How Much Is Too Much?
Setting the right voltage ratio is kind of like adjusting the volume buttons on your phone during a conversation. If the decibels are too low, there will be too much background noise to hear anything clearly. If the decibels are too high, there will be too much clipping to hear anything clearly.
So, how are you supposed to know where the happy middle ground is?
Setting your voltage ratio is a delicate balancing act that becomes easier with practice
Because different amps, pedals and plugins have their own unique ways of adjusting the output voltage, there is no universal rule. However, the human ear tends to perceive louder sounds as better. So, the closer you set your controls to the maximum amplitude, the better your guitar will sound.
Another thing to keep in mind is the conventions of whatever genre you’re playing in. For example, many country and R&B guitarists prefer a clean, low-gain level. However, rock and overdrive go together like peanut butter and jelly. So, don’t be afraid to crank up the knob to get that classic, crunchy sound.
How Do You Adjust It?
Now that we’ve explored these various definitions and uses, here comes the fun part — actually experimenting with the controls on your audio equipment.
Whether you’re prepping for a gig or mixing your latest recording, setting the correct gain level is essential to capturing the best sound on your guitar (and other instruments)
There are a few different ways to adjust the voltage ratio on your guitar setup. Of course, the most obvious way is to use the built-in controls on your amp.
When I first started playing electric guitar, I had nothing but a hand-me-down Yorkville IG-20 amp from the early 90s. As a result, it didn’t have any fancy presets or even a separate channel to give me that grunge-worthy distortion I loved. Instead, I had to set everything manually with my gain knob.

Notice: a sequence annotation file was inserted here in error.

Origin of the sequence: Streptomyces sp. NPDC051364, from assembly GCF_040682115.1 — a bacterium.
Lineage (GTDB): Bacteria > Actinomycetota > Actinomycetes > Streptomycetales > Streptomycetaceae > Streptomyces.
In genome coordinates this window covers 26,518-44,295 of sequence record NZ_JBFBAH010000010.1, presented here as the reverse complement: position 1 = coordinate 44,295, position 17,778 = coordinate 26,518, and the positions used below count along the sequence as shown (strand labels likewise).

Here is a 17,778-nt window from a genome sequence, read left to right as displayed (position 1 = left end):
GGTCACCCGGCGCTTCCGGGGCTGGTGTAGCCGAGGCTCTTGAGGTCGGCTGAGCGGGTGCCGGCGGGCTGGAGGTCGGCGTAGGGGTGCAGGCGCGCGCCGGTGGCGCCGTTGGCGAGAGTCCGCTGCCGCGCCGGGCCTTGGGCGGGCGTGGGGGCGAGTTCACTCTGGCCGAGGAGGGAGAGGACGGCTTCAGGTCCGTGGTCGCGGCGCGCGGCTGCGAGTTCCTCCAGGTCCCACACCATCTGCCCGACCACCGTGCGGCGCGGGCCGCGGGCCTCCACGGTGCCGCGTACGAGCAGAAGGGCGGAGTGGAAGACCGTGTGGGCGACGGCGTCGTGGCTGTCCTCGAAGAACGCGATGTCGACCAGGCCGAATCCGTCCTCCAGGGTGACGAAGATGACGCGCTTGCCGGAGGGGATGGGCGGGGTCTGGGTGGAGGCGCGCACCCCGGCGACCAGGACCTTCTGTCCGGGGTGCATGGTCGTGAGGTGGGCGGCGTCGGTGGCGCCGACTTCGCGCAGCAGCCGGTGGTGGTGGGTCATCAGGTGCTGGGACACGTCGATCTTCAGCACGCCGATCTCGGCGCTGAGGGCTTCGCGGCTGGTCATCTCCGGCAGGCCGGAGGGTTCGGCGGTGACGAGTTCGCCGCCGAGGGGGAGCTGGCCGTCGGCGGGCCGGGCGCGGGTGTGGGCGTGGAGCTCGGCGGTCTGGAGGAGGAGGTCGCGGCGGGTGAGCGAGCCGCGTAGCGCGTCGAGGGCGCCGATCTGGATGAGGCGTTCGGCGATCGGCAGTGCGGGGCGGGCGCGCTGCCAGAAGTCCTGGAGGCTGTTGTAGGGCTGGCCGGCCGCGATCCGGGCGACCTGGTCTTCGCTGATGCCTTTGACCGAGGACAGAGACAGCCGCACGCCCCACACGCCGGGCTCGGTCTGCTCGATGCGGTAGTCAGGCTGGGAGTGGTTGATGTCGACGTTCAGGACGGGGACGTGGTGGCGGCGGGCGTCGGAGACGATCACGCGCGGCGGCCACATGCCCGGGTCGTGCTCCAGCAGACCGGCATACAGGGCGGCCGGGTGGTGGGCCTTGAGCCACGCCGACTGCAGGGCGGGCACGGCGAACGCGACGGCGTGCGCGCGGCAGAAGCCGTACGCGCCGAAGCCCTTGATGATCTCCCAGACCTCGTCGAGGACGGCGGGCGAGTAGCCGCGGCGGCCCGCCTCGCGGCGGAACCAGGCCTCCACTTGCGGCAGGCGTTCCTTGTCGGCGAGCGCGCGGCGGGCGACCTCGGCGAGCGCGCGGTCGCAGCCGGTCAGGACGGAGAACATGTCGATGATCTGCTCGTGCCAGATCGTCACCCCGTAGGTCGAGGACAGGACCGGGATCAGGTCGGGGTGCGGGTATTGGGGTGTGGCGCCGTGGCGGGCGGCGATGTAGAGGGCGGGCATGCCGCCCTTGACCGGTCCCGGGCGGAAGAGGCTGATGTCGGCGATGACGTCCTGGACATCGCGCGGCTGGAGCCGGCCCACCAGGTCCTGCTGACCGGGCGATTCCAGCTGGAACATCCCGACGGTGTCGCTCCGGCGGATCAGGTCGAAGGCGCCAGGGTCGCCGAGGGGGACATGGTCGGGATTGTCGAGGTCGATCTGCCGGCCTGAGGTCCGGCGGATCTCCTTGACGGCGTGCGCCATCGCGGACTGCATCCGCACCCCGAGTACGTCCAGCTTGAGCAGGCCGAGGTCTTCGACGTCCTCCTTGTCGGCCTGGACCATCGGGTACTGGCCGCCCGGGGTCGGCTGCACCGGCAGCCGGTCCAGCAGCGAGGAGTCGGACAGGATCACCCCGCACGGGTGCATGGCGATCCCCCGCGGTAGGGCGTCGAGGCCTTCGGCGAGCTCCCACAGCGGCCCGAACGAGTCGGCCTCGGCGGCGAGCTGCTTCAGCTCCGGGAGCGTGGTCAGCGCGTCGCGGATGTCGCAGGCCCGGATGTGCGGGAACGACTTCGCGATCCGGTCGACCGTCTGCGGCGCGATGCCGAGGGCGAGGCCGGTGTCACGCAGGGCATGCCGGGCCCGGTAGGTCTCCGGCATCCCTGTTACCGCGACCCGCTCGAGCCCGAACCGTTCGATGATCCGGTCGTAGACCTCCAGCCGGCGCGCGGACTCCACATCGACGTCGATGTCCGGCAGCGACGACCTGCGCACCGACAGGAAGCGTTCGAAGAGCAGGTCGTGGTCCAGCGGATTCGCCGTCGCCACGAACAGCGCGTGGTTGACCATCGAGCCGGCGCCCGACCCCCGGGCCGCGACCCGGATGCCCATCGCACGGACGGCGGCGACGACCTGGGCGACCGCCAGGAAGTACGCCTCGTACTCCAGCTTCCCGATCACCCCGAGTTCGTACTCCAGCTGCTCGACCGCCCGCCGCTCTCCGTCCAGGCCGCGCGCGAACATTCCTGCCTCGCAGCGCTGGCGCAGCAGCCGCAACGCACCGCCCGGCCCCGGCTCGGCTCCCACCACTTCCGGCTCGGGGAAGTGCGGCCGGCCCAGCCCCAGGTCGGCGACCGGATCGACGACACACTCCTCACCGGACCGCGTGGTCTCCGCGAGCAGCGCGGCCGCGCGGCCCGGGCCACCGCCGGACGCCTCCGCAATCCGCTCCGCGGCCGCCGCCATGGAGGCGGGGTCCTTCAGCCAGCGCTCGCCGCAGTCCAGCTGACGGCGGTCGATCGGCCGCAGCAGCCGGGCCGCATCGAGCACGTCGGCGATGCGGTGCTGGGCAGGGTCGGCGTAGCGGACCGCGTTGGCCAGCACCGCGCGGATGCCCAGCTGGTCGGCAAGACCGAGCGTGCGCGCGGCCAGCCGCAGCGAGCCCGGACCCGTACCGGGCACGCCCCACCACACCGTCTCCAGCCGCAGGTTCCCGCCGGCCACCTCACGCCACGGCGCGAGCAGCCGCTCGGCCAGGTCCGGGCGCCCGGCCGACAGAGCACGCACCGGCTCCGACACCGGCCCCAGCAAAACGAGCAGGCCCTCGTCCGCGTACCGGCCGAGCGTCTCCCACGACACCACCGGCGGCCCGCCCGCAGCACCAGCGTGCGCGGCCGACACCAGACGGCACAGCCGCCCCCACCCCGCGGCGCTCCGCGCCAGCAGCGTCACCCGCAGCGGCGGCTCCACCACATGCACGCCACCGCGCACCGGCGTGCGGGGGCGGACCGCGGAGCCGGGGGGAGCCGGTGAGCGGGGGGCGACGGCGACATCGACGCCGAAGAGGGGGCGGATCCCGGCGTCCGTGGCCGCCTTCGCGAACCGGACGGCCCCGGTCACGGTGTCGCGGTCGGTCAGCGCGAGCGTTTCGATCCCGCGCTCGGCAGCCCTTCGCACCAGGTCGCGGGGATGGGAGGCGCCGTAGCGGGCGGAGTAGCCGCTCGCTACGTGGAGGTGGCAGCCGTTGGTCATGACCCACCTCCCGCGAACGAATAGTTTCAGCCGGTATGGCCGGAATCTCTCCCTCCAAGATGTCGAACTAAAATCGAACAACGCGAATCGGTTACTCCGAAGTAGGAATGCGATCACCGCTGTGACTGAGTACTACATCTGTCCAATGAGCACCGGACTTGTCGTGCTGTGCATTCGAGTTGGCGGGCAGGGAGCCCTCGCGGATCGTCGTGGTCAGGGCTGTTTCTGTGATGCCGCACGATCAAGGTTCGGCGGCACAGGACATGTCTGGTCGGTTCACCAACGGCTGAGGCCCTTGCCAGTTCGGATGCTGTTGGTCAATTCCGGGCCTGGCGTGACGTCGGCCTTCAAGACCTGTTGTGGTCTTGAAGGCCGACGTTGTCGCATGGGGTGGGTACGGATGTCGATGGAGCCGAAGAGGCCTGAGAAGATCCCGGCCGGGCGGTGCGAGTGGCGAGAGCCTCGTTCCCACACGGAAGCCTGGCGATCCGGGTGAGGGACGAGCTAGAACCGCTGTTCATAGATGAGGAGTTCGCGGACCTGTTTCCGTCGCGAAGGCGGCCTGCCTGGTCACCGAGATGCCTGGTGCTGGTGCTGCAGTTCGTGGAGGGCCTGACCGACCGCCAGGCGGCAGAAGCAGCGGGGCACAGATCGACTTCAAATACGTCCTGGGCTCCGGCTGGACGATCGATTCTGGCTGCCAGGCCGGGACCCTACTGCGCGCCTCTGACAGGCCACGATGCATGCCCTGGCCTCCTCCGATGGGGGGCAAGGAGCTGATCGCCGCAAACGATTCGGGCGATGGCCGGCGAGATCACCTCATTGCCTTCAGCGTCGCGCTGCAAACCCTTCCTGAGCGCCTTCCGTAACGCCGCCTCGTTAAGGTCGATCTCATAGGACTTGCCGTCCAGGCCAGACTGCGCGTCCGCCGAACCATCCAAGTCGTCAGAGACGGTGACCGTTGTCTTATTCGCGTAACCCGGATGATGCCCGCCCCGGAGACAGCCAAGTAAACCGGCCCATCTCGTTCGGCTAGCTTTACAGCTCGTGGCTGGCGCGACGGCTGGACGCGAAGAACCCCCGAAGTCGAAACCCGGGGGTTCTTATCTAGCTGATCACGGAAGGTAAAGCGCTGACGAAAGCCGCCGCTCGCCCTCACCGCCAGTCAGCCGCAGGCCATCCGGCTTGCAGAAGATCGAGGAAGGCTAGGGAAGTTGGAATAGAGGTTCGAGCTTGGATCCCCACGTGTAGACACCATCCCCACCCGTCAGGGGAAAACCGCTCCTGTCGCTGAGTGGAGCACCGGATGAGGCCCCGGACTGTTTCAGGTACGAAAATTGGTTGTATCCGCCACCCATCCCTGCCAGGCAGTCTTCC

I later got out of the dinosaur era by buying a new Marshall MG15CF. Having a separate “crunch” channel gave me instant overdrive. But even still, I found that playing around with the knob was the tried and true way to customize my tone.
You may find that the presets and channels on your amp give you the exact voltage levels you’re looking for. If so, great! It means less work for you. But I would still recommend experimenting with the manual controls, so you get comfortable with finding the headroom.
One thing many beginners want to know is what happens when you turn the knob on your amp up all the way? Will you damage your speakers? Or your headphones?
Luckily, guitar amp speakers and studio headphones are generally sturdy enough to handle high voltage levels. But if you’re working with a more delicate amp (especially a tube amp) and/or using standard headphones, it’s safer to set the gain knob lower and grab a boost, overdrive or distortion pedal to make up the difference. This way, you can still reach your optimal level of crunch without destroying your equipment. Or your ears!
Boost pedals are like extensions of your amp. They can push both your volume and gain levels beyond what a traditional amp can give you “WAMPLER Talent Booster (9519534357)” by Mekkjp / CC BY-SA 2.0).